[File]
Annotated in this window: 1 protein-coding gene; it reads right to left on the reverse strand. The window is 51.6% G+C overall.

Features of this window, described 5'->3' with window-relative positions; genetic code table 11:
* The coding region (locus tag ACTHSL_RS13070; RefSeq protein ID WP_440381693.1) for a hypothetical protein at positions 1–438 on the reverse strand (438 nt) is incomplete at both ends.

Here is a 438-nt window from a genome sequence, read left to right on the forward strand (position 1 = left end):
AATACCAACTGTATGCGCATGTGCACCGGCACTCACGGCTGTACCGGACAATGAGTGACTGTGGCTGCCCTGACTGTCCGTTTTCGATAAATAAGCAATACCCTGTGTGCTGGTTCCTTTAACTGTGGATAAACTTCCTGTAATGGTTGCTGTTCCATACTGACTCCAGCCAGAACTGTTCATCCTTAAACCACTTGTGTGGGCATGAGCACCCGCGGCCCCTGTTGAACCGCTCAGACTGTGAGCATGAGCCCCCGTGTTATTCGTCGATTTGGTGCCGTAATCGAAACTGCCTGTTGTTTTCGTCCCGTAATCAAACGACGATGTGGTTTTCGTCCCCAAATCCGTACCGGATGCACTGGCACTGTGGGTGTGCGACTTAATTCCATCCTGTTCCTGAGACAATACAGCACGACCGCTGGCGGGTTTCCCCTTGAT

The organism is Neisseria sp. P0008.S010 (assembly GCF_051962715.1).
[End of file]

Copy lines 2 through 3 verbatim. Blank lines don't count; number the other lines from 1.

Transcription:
Features of this window, described 5'->3' with window-relative positions; genetic code table 11:
* The coding region (locus tag ACTHSL_RS13070; RefSeq protein ID WP_440381693.1) for a hypothetical protein at positions 1–438 on the reverse strand (438 nt) is incomplete at both ends.